The penguins of Antarctica are one of the main attractions for travel to The White Continent. But before you start trekking the icy paths to waddle alongside them, here are a few things to know before you go about the whimsical birds of the seventh continent.
Antarctica: Empire of Penguins and Where to Find Them
Antarctic Peninsula – Watch for various species of penguins making their way across the ice, from the Gentoo to the chinstrap penguin. You can recognize the Gentoo penguin by its black back and head with a white stripe across the top from eye to eye and a bright, orange beak. Gentoos stand at up to 35 inches tall and weigh up to 18.7 pounds. Meanwhile, the aptly named chinstrap, stands out with a thin, black stripe around its chin, and stands at up to 27.5 inches and weighs up to 13.2 pounds.
South Shetland Islands – This is the site of Penguin Island, home to Adélie penguins. Standing at up to 27.5 inches and weighing up to 12 pounds, the Adélie is among the smallest species of penguin. But watch out for their flippers. These tiny penguins have a lot of might and have been known to slap anyone who gets too close.
South Georgia & the South Sandwich Islands – Along the dark sand beaches, tussock grass, and coves live the Gentoo penguins.
South Orkney Islands – Do you know why the Macaroni penguin’s yellow-feather crest is yellow? It’s because of its steady diet of krill. The brightness of these plumes lets potential mates know how good the Macaroni penguin is at finding food. The brighter the plumes, the better the diet. Macaroni penguins reach up to 27.6 inches in height with a weight of up to 12 pounds.
Falkland Islands – The Southern rockhopper and Magellanic penguins make their home among these islands. Rockhopper penguins, named for their preferred environment of the rocky islands north of Antarctica, are sometimes confused for Macaroni penguins. While the Macaroni penguin has a yellow crest, Rockhoppers have tufts of yellow feathers on the sides of their heads. Rockhoppers stand at up to 21.7 inches in height with up to 5.5 pounds in weight. They’re among the smallest species of penguin.
Magellanic penguins, however, have a classic black and white appearance all around, with black backs and heads, white bellies and a thick, black stripe all around their chests. These penguins can reach up 29.5 inches in height with a weight up to 14 pounds.
South Georgia & the Falkland Islands – While you can find Adélie, chinstrap, rock hoppers and Gentoo penguins by the droves here, the true rarity are King penguins. These tend to stay more inland, so if you spot a tall penguin by its pale, yellow accents along its chest and head, you’ve caught site of the elusive King. These truly live up to their name, standing at up to 39.4 inches (that’s over 3 feet!) and weighing up to 35.3 pounds.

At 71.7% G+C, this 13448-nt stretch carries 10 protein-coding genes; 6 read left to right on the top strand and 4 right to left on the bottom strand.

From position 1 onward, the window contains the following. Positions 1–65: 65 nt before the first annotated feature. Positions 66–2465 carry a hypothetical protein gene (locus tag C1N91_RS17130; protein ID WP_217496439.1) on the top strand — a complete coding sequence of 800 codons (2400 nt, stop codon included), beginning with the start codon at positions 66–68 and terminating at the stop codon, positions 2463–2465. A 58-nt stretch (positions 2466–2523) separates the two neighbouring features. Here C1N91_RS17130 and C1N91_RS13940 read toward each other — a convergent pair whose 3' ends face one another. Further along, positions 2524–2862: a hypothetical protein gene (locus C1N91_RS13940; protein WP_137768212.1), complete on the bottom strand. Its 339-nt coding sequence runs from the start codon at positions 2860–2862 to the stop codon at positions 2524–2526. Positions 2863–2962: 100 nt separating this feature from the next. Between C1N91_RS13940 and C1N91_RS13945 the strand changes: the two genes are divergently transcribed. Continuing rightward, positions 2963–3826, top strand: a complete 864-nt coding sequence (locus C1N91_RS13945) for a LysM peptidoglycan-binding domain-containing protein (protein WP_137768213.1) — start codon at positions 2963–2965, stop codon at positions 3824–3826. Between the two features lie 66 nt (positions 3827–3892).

Ross and Weddell Seas – Emperor penguins, standing at heights of up to 48 inches and weighing up to 99 pounds, are the largest penguin species and live exclusively on the Antarctic continent. They are the only birds in this region that breed during the winter. Because the nest inland away from the coast, they are a rare sight for the intrepid explorer. To spot one is truly a once-in-a-lifetime experience.
When is the best time to travel to see penguins?
Peak mating and hatching season, between December and February, is the ideal time to travel to Antarctica to see penguins. This is when most chicks hatch and there is a bounty of penguins to behold.
How are penguins from Antarctica affected by travel?
The good news is penguinologists (yes, this is a real profession) have not seen any major differences between penguins visited by tourists and those that remain virtually isolated from human contact. But that is why it’s so important to maintain sustainable practices when exploring these delicate ecosystems.
Are penguins among the endangered species list?
Antarctic penguins remain safe on the list of species set for survival. Thanks to precautions taken to reduce environmental impact during travel, Antarctica maintains its status as one of the least affected destinations on earth.
Do penguins fly?
Penguins in Antarctica developed a more enhanced diving ability as they evolved to their isolation. Flying is not a capability they need much of as they live in remote areas with few predators that can catch them on land. But diving helps them navigate the Antarctic waters and fish for food.
Catch sight of some penguins on one of three Atlas Ocean Voyages itineraries to Antarctica.